The main aim of our work was to determine axial rotation of the vertebra from AP projection with the assistance of graphical principles. The new radiographic method of quantifying axial vertebral rotation is based on geometric shape properties of the vertebrae and their mutual dimensional proportions ( (table 1–5, p. 29)). It is necessary to mention that the biomechanical terminology  is different to the terminology of the Scoliosis Research Society (SRS) according to Stokes . Both terminologies have different orientation of axis. Henceforth the SRS’s orientation will be used .Primarily a vertebral rotation device was made to compare particular readings of X-ray film with real known pre-defined values. The vertebral rotation device allows set rotation from zero to 45 degrees in 3 degree rotation increments, Figure 1.
The method was verified on 5 non-deformed human lumbar vertebrae of the same spine column and subsequently on non-deformed human thoracic and lumbar vertebrae of other individuals. The vertebrae were provided courtesy of both the Faculty of Science and the Faculty of Physical Education and Sport, Charles University in Prague.The method is based on the presumption that the diameter of measurable geometric rotation in the transversal plane is in a correlation with the height parameter of the vertebra. The basic idea of this method is illustrated on Figure 2.
The process of first axial vertebral rotation evaluation: The locations of pedicle shadows (inner or outer contour or middle of pedicles) were chosen as in the other previously mentioned methods [7, 8, 10, 11]. It would be advantageous to take the inner contours of pedicles. Two X-ray pictures of thoracic vertebra Th6 with rotation 21° and the lumbar one of vertebra L2 with rotation 21° were tested during the first stage. Perpendiculars were placed through the middle of the vertebral body and through the pedicle’s middle to the base of the vertebral body as shown in both pictures as the second step. The apex of the angle of 21° was placed towards the centre of the vertebral base so that one leg of the angle was adjacent to the perpendicular through the centre of the vertebral body and the second one crossed the perpendicular of the pedicle’s centre. The crossover was at almost the midpoint of vertebral body height of lumbar vertebra and close to ¾ of vertebral body height of thoracic vertebra. These principles were tested on all X-ray pictures with rotation from 0 to 45 degrees. The comparison was closely relevant. The idea was shown as applicable and following this it had to be verified, compared and demonstrated.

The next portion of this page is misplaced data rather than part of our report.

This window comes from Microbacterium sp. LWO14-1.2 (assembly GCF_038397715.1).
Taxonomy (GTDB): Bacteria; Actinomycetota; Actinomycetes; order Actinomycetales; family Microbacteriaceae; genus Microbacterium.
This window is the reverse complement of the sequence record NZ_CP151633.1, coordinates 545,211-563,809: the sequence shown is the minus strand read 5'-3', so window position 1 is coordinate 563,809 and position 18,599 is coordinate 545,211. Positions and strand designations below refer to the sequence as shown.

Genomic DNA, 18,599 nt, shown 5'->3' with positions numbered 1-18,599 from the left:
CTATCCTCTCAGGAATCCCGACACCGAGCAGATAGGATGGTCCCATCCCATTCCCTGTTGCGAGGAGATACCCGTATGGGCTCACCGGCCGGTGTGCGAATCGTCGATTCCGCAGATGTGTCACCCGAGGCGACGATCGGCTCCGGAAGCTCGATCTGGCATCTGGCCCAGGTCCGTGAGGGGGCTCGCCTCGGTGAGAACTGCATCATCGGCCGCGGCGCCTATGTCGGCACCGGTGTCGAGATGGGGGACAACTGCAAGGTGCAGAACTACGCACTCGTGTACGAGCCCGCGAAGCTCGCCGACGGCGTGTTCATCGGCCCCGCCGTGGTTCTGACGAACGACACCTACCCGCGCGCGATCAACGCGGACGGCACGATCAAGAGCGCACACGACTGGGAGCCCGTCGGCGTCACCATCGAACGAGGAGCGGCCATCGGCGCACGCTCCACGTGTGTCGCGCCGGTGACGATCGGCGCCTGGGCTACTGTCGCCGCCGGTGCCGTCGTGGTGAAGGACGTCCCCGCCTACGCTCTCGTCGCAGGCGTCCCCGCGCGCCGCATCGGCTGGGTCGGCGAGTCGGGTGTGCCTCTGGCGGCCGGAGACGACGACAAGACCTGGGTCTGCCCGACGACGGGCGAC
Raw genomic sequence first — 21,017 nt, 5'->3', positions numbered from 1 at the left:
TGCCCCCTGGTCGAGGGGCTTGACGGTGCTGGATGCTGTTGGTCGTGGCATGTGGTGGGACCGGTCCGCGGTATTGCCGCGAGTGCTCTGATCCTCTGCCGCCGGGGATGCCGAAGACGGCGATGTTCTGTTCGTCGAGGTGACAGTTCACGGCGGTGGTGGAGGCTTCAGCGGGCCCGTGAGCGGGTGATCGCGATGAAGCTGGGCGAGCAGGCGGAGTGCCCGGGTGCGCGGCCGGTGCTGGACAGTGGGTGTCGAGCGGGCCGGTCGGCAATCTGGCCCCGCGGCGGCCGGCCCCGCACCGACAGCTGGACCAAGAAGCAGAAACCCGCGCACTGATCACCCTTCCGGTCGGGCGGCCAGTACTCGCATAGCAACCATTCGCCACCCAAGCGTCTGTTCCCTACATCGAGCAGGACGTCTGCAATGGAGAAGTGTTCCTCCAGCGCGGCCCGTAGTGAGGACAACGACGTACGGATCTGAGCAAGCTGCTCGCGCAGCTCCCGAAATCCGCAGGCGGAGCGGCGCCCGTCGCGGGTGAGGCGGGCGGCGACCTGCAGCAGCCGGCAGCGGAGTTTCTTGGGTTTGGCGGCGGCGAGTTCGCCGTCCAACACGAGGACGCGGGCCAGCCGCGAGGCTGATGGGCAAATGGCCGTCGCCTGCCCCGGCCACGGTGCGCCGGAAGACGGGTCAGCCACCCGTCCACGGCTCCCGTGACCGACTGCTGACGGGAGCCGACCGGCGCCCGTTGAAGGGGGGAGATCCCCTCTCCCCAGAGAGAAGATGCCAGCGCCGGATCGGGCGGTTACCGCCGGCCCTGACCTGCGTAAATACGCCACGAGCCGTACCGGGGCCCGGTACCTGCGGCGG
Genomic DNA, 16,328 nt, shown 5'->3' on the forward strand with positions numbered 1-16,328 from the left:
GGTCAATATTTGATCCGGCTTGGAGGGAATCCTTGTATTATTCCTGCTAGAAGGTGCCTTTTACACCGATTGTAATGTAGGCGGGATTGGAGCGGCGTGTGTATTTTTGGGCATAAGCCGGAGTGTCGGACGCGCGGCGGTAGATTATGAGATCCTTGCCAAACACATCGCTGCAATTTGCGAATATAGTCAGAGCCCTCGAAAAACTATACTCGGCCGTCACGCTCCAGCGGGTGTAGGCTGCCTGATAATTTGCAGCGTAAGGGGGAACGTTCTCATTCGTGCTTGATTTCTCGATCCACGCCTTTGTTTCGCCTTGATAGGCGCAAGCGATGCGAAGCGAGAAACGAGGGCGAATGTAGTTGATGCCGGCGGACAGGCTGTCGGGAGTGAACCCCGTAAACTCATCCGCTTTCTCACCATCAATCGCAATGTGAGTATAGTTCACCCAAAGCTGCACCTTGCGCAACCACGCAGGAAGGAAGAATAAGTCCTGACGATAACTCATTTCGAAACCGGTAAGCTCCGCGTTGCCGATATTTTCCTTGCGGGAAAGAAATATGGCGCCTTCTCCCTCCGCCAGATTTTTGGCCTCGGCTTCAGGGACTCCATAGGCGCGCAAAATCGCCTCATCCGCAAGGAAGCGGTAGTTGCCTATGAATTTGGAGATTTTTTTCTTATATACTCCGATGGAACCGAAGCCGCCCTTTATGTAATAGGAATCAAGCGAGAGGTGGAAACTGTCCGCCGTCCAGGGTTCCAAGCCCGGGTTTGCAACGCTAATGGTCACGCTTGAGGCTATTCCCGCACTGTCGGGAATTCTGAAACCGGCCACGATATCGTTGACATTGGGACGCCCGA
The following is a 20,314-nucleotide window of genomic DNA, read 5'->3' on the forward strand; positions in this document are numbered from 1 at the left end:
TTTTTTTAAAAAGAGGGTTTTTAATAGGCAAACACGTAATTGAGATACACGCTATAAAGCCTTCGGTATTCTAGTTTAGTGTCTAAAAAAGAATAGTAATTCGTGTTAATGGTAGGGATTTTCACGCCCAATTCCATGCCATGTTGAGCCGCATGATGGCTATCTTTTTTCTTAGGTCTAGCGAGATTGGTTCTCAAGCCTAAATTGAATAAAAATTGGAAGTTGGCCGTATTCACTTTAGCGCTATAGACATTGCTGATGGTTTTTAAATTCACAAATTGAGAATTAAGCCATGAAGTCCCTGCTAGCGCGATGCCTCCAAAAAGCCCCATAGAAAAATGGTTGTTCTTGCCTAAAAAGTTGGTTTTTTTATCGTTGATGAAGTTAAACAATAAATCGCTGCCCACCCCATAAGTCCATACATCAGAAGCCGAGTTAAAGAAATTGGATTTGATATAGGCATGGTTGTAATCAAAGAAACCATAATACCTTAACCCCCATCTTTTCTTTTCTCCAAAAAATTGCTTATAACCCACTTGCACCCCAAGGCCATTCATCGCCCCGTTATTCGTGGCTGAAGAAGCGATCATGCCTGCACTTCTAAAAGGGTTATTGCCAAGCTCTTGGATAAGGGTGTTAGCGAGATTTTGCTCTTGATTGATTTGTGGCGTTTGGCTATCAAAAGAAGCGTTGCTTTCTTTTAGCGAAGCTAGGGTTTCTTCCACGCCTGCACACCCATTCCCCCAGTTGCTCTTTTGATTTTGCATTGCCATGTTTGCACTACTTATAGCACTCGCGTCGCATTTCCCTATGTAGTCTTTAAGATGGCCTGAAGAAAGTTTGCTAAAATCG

The variety of average dimensions of thoracic vertebrae , which are visible during AP projection of conventional films show that the average aspect ratio of vertebral widths to heights is less than 9%. The aspect ratio of radiuses (x = LED/2 + SCD/2); ) in the transversal plane to vertebral heights is less than 7%. It is possible to use the same algorithm for all thoracic vertebrae. There is a similar situation for lumbar vertebrae L1 to L4. They are very similar to each other. It seemed that vertebra L5, which is a little lower to the other lumbar vertebrae, would need its own algorithm too, but the experiment showed that thoracic succession could be likewise  applied to vertebra L5.
The non-rotated centre of the distance between the pedicles lies on the same sagittal plane as the centre of vertebral body width. If the vertebra is rotated the pedicle’s centre and vertebral body centre will recede. The distance between both centre points is named d. It represents the axial vertebral rotation on radius x. It is generally valid that d = x* tan α, for small angles tan α ~ α [m, rad] by goniometric functions (differences: 0.10° on angle 10°, 0.35° on angle 15°, 0.85° on angle 20°, 1.72° on angle 25° and 3.08° on angle 30°). It follows the accuracy of the radiographic method. It deteriorates with degree of rotation. The magnitude of error is very favourable up to 20° and acceptable to 30° for clinical practice.
Thoracic and lumbar vertebrae have different aspect ratio of radius x to height z (x/z(Th) = 1.21 and x/z